So true about Willie Parker. He is now in an offense that will play to his style and strengths. The style of offense Bill Cowher ran just didn't fit Willies style since he isn't a power back for Cowher's power running game. But playing in that style of offense did teach Willie to follow his holes better and made him a tougher runner period.

I think with this spread offense that Willie will get to use his natural instincts more. I think he has a shot at 2,000 yards if Willie stays healthy.:lol:

BlitzburghRockCity
05-14-2007, 08:10 PM
If all this works out the way that Arians and Tomlin are drawing it up our offense is going to be as exciting to watch as our defense will be. We've got the potential to be deadly in every phase. Teams are going to be thinking we're nothing special and it's the same old Steelers but the players we have and the scheme's we're coming up with are anything but !

BB2W
05-14-2007, 08:15 PM
So true about Willie Parker. He is now in an offense that will play to his style and strengths. The style of offense Bill Cowher ran just didn't fit Willies style since he isn't a power back for Cowher's power running game. But playing in that style of offense did teach Willie to follow his holes better and made him a tougher runner period.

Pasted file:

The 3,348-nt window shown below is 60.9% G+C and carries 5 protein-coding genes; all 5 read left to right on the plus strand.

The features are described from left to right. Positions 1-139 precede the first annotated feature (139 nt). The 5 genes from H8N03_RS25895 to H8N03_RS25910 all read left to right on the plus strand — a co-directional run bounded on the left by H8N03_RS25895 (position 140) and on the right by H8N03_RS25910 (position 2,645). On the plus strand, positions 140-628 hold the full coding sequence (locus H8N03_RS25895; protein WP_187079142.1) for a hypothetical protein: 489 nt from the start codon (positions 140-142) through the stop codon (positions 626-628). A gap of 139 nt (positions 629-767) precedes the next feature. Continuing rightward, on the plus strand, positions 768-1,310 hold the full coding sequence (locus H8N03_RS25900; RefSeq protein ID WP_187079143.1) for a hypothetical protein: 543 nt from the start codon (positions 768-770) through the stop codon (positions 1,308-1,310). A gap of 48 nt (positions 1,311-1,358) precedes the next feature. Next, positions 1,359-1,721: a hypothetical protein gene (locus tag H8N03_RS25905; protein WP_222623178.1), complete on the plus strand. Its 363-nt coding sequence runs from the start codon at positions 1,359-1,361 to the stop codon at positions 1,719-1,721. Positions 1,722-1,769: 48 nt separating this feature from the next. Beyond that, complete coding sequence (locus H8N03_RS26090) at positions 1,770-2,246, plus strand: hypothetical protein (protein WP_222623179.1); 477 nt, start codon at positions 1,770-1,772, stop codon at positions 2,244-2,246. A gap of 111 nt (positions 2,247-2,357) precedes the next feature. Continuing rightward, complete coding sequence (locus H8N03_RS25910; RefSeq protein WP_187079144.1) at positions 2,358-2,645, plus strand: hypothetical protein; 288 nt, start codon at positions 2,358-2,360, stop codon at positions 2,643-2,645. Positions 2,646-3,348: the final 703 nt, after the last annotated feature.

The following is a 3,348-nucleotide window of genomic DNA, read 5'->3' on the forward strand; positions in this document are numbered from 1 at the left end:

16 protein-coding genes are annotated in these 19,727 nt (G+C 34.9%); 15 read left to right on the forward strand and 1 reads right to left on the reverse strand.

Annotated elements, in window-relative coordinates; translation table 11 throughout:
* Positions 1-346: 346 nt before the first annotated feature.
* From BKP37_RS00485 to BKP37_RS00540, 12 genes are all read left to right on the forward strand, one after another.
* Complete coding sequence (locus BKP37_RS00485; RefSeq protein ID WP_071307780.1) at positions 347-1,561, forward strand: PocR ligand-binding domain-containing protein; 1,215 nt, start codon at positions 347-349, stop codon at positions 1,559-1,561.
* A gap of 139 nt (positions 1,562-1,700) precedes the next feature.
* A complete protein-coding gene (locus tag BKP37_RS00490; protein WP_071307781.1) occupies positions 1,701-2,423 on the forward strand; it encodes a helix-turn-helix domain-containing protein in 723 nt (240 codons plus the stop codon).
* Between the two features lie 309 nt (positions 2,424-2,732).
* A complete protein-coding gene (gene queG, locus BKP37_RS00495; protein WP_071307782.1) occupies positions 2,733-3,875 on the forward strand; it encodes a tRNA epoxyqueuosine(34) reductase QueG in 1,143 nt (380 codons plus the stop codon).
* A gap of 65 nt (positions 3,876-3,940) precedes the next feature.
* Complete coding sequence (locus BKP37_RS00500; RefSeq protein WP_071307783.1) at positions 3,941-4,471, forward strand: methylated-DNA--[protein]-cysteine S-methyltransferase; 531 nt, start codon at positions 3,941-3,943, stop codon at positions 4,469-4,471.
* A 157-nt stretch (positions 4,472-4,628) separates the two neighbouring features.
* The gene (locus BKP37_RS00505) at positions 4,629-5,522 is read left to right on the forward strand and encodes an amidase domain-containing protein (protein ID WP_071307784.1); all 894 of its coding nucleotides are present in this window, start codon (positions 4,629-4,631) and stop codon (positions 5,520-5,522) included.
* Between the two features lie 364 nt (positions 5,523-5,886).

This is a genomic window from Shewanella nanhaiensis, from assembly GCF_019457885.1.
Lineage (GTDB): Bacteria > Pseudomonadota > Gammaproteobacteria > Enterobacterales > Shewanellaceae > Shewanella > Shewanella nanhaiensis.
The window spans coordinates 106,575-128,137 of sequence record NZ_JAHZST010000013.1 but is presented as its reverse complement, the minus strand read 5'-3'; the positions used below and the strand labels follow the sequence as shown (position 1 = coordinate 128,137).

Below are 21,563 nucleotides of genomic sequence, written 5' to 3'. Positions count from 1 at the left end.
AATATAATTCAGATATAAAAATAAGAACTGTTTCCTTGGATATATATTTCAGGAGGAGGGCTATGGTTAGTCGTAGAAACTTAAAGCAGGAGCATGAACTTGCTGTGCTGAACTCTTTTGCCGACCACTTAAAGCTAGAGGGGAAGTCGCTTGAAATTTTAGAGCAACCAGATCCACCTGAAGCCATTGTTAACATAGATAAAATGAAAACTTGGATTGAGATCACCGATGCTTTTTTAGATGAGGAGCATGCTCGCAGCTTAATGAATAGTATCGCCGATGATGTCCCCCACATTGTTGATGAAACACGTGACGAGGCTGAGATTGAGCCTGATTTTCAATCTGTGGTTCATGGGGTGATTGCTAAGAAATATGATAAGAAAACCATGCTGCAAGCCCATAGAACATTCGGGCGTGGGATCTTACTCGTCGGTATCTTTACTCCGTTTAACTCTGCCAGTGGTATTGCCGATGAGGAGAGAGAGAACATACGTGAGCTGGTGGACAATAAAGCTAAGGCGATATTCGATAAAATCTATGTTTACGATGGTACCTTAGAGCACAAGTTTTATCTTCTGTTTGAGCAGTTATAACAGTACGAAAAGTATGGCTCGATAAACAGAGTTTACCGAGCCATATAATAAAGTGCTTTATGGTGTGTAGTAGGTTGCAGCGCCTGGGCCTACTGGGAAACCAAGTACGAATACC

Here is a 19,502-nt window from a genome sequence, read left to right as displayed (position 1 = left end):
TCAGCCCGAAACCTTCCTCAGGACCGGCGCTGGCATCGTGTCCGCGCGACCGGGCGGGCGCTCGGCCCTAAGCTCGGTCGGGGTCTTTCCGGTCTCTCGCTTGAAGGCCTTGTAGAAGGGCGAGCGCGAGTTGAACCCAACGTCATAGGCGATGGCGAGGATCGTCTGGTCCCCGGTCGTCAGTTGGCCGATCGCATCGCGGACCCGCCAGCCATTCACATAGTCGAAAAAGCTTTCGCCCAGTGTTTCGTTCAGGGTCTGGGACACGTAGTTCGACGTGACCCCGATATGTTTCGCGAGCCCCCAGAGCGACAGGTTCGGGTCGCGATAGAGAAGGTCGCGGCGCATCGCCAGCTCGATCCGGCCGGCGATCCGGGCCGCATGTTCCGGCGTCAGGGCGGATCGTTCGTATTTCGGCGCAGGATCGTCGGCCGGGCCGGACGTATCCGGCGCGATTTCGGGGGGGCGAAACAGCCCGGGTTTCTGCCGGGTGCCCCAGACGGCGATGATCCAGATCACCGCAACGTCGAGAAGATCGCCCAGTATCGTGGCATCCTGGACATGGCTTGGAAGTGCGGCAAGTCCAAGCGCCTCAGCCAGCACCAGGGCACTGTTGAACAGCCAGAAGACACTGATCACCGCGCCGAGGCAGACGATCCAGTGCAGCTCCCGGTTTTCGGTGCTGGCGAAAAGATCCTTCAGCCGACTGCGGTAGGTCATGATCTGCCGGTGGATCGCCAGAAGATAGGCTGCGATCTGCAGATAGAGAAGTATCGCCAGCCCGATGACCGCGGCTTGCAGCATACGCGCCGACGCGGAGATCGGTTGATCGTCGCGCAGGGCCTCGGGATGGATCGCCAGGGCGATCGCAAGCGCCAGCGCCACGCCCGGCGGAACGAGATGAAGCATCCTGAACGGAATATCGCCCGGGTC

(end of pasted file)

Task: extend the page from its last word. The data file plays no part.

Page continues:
I think with this spread offense that Willie will get to use his natural instincts more. I think he has a shot at 2,000 yards if Willie stays healthy.:lol:A back like Willie running out of the spread can have 7-8 yards before the defense knows what happened. He will have to get better at making people miss one on one if he wants to take it to the house, but with his explosion getting to the second level should be easy.

The O-line will have to adjust to some new blocking schemes before they are running out of the spread as well as they can.

The spread also opens up things for the back receiving out of the backfield... all he has to do is beat his man and he is usually into the secondary. He will also occasionally get lost in the mix and go uncovered.

It will also open things up for Ben if he has to use his legs...

DIESELMAN
05-14-2007, 08:16 PM
This will also be Bens big chance to redeem himself from last year. If he can prove the doubters and critics wrong.....Look out!!!! With Ward, Holmes and Parker to spread the field, we have the ability to do quick strikes from anywhere on the field.

BlitzburghNation
05-14-2007, 08:17 PM